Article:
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Illinois Math and Science Academy


Byflag states April-Hope Warham
Graduate of the Illinois Math and Science Academy

Working with and managing the Student Computing Support (SCS) team at the Illinois Math and Science Academy (IMSA) was the most beneficial part of my high school learning experience. The SCS team was around 25-30 students who took care of the 650 10th-12th grade students' computers.

You see, a student can only learn so much sitting behind a desk and doing repetitive homework problems. An A in an AP computer science class means nothing if you don't have the experience of an annoyed IT customer knocking on your door at eleven at night with no knowledge of how her computer "just stopped working". Ilya Nepomnyashchiy, who I worked with for two years and who was a manager of the SCS team for a year, explains that even though he'd helped people in a one-to-one environment before, "I learned a lot about processes in an environment where you have to serve 600+ customers."

An A in a business class doesn't teach you how to stay up until one in the morning online with a co-manager, hashing out the details of which team members are going to work when, who can work with whom, who has what skills and who needs a bit of help, either. Sandeep Paruchuri and I were managers of the SCS team our senior year at IMSA. "While it's one thing to work on a project for a few days with classmates, it's a completely different situation in the real world, one that has levels of seniority, knowledge, unique skills, and long term commitments to working on a project. Never before joining SCS did I realize the importance of teamwork, and the proper role of leadership."

Our Chief Information Officer and original SCS leader, Jim Gerry, has a slightly different take on SCS than its students. While we were allowed to work and set up our program, he was one of the people arguing for our right to do so. "There is a concern, and always will be, about students having access to "private" data, so clear lines of delineation must be drawn here. However, once this is made clear to administrators, we have their support," he explains. Our hardware vendors proved more difficult to deal with. Jim says it helps to start discussions with a vendor: "We use responsible students for repair and configuration, if you want to be our vendor, find a way to make this happen with your company...Once one company agrees to work with us, that helps, since we can tell others that "so-and-so" is working with us in that capacity, why can't you?"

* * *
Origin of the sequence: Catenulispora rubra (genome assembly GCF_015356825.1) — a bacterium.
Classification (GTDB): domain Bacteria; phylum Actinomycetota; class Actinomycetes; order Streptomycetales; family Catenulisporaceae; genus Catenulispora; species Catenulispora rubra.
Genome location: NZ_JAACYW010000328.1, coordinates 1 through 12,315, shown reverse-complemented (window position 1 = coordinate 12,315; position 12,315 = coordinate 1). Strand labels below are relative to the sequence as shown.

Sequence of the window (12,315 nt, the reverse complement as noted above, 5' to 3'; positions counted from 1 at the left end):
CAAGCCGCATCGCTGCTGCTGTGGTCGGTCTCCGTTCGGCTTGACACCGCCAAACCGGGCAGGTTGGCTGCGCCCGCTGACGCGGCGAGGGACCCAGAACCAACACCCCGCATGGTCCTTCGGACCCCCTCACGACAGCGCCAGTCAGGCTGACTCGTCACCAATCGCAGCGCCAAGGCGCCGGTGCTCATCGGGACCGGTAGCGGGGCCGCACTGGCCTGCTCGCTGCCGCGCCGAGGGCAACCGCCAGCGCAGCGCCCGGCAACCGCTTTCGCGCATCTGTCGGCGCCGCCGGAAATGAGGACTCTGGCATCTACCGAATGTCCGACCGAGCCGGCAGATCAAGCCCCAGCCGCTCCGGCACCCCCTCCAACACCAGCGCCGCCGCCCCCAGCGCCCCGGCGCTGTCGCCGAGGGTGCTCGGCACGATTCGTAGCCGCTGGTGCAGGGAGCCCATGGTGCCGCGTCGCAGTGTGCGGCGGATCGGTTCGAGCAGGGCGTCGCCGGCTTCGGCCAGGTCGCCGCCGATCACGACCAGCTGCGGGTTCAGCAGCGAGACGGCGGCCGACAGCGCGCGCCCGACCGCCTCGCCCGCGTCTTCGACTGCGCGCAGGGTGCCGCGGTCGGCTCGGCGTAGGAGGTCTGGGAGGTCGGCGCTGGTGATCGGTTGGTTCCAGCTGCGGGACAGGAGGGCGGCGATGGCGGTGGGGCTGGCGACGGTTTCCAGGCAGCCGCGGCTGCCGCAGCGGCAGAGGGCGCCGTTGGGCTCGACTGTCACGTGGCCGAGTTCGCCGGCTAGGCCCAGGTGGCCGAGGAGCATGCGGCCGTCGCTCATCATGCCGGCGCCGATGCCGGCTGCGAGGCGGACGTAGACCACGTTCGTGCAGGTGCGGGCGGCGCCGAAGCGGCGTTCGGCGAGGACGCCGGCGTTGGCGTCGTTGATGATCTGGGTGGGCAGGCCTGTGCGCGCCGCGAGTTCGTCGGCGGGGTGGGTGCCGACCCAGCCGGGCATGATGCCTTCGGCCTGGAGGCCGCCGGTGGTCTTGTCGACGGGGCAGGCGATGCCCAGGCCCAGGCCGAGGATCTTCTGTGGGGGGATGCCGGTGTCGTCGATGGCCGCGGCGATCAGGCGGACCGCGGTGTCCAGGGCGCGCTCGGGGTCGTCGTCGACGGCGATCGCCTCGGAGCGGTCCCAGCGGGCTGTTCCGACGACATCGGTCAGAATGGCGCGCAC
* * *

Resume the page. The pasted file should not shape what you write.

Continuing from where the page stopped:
The SCS team takes the place of 1.5 full-time workers (who we then do not have to pay). Our team members learn with an seasoned SCS member teaching and a new recruit apprenticing. Jim explains, "The worst that can happen is that a machine configuration gets messed up and requires more time (by other students) to fix. On the upside, there is student learning, which, when done hands-on like this, is very valuable.

SCS has had a positive impact on many IMSA students' lives. Having just finished my first year of college, I know that I've used SCS experiences in everything from my schoolwork and strategies to job interviews. Sandeep says that his SCS managing experience "will certainly provide the foundation for my future careers, technology or not."

A special thanks to Jim Gerry, Scott Swanson, Ralph Flickinger, Sandeep Paruchuri, and Ilya Nepomnyashchiy for their SCS amazingness throughout the years.

April-Hope Wareham was class of '08 at the Illinois Math and Science Academy and just finished her freshman year at the University of Tulsa studying computer science and Russian studies. An SCS team member for all three years at IMSA, she was a manager her junior and senior years.

Sandeep Paruchuri was class of '08 at IMSA. He was an SCS team member all three years at IMSA and a manager his senior year. He is currently studying economics at Northwestern University.

Ilya Nepomnyashchiy was class of '09 at IMSA. He was a manager of SCS his senior year and a team member all three years. Ilya will be studying at California Institute of Technology this fall with a major in computer science.